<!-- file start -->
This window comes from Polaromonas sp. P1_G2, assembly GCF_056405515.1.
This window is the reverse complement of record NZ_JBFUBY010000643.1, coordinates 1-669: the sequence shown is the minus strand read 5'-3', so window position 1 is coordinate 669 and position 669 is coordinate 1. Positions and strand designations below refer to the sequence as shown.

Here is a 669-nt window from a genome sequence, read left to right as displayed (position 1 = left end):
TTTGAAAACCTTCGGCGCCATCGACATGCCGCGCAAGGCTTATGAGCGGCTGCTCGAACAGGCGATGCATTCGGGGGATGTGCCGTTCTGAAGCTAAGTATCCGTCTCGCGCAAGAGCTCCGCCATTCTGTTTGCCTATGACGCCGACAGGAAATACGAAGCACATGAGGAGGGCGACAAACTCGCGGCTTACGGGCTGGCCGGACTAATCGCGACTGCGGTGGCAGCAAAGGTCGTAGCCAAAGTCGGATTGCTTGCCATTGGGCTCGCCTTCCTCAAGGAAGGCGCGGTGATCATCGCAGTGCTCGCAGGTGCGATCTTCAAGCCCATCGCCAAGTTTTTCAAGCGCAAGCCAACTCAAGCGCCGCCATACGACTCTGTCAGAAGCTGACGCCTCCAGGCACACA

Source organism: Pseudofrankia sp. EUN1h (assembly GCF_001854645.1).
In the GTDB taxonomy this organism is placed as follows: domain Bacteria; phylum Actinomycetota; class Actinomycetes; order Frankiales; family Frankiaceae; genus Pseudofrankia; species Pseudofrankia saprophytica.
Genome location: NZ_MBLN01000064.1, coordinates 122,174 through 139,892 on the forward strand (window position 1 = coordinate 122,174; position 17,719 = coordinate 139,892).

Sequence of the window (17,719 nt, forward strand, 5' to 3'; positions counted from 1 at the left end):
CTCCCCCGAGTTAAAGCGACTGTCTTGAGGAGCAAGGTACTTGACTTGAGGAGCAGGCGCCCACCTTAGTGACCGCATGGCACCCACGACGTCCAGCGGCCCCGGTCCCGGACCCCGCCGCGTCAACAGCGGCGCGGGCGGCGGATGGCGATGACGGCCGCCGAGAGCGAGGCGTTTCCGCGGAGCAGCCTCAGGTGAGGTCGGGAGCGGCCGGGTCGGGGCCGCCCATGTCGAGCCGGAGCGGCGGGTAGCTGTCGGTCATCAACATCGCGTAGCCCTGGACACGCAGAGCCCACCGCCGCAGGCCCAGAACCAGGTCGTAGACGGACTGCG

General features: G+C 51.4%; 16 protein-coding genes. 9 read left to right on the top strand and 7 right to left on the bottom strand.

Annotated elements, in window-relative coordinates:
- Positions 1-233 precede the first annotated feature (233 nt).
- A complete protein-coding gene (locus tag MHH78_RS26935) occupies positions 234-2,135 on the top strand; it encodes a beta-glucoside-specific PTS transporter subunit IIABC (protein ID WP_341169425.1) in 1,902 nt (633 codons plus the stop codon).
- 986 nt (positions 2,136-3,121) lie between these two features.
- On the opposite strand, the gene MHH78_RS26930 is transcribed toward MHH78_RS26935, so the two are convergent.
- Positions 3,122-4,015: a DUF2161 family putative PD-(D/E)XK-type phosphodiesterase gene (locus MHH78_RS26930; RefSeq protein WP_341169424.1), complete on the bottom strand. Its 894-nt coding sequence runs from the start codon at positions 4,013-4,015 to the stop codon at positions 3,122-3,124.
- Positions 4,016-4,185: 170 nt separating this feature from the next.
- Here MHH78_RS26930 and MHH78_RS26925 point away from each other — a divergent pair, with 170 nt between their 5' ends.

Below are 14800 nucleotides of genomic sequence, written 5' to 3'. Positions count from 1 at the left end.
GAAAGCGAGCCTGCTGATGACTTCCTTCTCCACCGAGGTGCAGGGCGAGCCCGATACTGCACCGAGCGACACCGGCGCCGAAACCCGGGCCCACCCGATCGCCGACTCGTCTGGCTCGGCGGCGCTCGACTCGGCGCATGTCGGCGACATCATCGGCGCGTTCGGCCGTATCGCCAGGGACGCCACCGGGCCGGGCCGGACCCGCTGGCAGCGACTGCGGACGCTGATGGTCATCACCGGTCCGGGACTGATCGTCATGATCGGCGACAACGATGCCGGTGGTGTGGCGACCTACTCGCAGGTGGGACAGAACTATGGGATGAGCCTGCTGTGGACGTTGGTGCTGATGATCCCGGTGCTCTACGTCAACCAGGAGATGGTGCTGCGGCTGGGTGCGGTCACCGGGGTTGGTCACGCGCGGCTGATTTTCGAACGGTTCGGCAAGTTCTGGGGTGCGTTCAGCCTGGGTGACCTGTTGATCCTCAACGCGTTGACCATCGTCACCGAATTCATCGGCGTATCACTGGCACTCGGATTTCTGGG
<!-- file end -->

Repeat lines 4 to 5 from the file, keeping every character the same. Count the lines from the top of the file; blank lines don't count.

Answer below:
TTTGAAAACCTTCGGCGCCATCGACATGCCGCGCAAGGCTTATGAGCGGCTGCTCGAACAGGCGATGCATTCGGGGGATGTGCCGTTCTGAAGCTAAGTATCCGTCTCGCGCAAGAGCTCCGCCATTCTGTTTGCCTATGACGCCGACAGGAAATACGAAGCACATGAGGAGGGCGACAAACTCGCGGCTTACGGGCTGGCCGGACTAATCGCGACTGCGGTGGCAGCAAAGGTCGTAGCCAAAGTCGGATTGCTTGCCATTGGGCTCGCCTTCCTCAAGGAAGGCGCGGTGATCATCGCAGTGCTCGCAGGTGCGATCTTCAAGCCCATCGCCAAGTTTTTCAAGCGCAAGCCAACTCAAGCGCCGCCATACGACTCTGTCAGAAGCTGACGCCTCCAGGCACACA

Source organism: Pseudofrankia sp. EUN1h (assembly GCF_001854645.1).